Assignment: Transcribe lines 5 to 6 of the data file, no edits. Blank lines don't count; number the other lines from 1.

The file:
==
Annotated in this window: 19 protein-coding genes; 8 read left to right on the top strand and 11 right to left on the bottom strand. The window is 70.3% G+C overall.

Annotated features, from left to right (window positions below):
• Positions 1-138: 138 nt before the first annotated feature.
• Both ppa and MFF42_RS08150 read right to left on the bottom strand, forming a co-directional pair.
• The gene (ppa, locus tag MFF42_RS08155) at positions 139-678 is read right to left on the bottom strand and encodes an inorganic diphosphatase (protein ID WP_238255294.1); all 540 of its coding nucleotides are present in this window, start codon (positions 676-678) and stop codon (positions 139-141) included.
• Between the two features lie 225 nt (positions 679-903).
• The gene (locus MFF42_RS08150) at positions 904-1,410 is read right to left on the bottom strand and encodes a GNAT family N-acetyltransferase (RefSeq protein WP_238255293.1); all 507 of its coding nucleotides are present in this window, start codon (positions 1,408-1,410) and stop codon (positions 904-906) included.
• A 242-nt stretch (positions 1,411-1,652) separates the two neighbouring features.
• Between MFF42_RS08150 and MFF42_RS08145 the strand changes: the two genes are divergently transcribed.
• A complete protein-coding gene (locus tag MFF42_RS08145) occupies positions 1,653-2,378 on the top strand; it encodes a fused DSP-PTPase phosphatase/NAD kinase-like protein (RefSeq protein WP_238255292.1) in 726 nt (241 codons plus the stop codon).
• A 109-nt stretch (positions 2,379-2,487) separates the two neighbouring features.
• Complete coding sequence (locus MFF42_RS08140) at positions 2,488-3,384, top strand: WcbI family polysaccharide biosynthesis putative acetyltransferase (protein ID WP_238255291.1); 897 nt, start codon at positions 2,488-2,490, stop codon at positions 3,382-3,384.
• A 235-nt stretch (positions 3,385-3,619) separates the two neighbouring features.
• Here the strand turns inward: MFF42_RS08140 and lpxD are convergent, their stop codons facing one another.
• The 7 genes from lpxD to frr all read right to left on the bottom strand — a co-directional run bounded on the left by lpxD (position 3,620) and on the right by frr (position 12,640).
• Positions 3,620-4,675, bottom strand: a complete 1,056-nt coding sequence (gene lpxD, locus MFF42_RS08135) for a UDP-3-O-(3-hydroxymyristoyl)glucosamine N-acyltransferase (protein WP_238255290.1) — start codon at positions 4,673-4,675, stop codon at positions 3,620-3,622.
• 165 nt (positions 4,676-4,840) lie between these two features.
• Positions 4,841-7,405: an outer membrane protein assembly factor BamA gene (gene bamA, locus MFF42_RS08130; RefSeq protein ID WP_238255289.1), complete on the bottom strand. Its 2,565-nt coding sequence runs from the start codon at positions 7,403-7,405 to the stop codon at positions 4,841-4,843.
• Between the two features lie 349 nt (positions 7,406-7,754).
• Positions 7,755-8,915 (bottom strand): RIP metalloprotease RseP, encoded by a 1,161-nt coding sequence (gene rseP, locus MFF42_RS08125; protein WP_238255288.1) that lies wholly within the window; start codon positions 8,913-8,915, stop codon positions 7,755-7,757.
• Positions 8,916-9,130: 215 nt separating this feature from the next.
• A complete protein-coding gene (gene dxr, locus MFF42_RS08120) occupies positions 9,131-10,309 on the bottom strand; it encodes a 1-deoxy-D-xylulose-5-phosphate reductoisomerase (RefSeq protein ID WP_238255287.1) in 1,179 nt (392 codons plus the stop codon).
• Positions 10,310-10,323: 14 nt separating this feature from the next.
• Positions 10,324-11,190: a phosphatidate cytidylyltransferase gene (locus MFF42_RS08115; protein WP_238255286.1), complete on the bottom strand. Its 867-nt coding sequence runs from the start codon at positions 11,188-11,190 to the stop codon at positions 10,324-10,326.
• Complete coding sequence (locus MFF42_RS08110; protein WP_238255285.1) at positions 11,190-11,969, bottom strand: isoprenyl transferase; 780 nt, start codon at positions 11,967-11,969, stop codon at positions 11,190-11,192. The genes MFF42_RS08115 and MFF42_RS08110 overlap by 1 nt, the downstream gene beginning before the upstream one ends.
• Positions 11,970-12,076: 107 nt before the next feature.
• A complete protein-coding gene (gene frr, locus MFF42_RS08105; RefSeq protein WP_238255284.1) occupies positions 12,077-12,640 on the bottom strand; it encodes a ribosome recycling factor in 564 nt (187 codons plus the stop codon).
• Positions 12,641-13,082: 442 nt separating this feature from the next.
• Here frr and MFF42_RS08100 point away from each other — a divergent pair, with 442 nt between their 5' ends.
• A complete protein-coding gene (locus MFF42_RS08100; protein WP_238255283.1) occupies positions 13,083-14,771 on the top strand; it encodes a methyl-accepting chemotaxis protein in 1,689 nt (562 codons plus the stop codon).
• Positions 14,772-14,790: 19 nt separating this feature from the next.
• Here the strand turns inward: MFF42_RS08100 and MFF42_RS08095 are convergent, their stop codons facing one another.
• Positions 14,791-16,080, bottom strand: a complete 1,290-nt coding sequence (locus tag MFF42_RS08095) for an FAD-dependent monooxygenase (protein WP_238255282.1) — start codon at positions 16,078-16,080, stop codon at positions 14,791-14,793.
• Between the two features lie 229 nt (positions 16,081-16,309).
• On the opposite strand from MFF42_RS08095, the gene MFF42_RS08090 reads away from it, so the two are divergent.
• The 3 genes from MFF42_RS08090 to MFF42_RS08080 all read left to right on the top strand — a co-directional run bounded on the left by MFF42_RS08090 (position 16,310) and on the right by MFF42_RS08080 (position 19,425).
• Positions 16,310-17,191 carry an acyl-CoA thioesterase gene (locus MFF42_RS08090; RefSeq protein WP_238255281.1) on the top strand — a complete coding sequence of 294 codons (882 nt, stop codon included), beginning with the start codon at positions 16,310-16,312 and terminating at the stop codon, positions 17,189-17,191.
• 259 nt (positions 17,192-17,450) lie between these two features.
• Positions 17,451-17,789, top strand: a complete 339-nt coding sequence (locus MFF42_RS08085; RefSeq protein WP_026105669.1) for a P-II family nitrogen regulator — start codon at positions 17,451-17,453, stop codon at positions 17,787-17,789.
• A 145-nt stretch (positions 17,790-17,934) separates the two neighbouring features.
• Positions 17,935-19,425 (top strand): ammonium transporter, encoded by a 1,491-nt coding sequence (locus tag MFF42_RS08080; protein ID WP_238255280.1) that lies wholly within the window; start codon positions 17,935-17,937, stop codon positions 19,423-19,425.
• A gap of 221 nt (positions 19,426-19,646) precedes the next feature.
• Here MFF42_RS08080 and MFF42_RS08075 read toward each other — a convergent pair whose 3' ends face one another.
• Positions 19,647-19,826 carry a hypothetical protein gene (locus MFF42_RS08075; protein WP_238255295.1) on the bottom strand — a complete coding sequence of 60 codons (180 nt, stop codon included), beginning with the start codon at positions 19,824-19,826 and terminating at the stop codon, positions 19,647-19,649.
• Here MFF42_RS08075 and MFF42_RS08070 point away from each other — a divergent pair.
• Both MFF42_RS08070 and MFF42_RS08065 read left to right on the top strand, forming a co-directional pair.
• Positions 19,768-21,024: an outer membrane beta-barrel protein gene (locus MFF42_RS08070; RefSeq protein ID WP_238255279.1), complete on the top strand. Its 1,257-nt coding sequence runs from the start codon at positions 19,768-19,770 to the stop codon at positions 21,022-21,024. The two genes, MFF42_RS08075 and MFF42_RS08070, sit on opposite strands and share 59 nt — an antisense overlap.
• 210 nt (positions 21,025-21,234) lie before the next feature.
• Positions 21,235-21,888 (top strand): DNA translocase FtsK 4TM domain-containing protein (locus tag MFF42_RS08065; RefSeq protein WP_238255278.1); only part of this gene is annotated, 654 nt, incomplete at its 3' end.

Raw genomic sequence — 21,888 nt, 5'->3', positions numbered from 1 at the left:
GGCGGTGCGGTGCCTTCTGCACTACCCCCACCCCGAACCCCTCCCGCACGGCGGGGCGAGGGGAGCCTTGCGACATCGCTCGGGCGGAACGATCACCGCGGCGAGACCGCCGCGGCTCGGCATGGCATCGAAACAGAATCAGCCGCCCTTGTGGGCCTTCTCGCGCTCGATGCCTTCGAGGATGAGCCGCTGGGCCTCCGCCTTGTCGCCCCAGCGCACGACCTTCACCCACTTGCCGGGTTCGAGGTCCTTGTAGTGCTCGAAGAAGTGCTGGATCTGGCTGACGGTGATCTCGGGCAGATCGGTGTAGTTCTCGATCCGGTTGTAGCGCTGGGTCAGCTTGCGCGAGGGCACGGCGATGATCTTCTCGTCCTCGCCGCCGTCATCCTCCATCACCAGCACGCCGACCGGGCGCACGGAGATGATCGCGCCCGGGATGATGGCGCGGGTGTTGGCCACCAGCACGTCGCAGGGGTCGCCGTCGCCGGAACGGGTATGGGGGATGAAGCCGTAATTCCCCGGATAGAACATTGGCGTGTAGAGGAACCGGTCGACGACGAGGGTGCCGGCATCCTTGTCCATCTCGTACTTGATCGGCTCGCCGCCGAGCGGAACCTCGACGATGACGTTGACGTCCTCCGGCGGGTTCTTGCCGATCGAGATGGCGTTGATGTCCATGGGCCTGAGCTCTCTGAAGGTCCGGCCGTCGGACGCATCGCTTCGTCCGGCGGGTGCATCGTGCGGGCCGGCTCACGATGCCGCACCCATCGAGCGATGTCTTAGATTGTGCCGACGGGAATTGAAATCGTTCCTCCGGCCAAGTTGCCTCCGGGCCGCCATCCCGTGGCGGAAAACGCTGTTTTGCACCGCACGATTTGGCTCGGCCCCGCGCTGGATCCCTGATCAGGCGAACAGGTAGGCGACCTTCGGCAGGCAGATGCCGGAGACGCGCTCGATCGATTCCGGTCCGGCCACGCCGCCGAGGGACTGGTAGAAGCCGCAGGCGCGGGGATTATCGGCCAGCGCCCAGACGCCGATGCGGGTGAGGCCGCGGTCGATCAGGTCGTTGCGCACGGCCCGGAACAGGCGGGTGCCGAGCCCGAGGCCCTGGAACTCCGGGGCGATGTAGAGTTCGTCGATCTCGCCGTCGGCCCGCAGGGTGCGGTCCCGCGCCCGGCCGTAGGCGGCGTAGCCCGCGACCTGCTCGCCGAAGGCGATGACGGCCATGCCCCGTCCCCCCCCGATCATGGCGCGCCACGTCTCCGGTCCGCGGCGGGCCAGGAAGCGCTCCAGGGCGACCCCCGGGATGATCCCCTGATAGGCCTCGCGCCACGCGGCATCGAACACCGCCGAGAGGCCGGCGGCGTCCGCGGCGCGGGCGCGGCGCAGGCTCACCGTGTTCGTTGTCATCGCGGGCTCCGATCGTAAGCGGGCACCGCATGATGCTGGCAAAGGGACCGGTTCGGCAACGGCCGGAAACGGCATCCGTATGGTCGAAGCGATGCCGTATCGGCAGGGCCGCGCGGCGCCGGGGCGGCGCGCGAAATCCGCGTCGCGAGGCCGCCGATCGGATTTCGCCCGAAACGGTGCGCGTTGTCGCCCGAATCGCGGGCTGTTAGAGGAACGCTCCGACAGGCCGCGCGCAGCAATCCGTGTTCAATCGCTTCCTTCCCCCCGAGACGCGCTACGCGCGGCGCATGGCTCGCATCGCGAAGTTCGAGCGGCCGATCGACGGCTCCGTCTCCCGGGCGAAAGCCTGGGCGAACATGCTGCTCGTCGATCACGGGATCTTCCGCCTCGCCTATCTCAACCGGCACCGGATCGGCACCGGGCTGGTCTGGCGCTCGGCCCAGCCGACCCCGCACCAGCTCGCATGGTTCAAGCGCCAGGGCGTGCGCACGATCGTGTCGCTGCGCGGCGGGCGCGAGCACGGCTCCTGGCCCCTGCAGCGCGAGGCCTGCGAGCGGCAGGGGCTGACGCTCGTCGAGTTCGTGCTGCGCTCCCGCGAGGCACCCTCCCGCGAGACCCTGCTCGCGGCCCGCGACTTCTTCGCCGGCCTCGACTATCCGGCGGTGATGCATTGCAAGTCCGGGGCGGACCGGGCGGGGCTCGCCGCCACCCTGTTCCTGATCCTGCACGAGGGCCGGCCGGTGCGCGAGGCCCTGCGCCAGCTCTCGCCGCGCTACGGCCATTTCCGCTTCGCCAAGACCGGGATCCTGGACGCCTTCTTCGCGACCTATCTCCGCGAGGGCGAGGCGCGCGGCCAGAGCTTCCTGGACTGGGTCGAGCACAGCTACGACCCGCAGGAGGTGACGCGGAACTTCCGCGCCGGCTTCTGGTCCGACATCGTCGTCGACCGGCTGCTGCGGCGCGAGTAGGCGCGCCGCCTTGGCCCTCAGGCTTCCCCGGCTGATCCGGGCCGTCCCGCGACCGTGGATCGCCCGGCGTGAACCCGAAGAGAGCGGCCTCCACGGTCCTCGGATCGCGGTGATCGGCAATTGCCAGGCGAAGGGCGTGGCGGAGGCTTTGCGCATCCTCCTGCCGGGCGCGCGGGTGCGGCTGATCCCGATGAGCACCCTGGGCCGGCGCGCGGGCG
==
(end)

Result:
• The gene (ppa, locus tag MFF42_RS08155) at positions 139-678 is read right to left on the bottom strand and encodes an inorganic diphosphatase (protein ID WP_238255294.1); all 540 of its coding nucleotides are present in this window, start codon (positions 676-678) and stop codon (positions 139-141) included.
• Between the two features lie 225 nt (positions 679-903).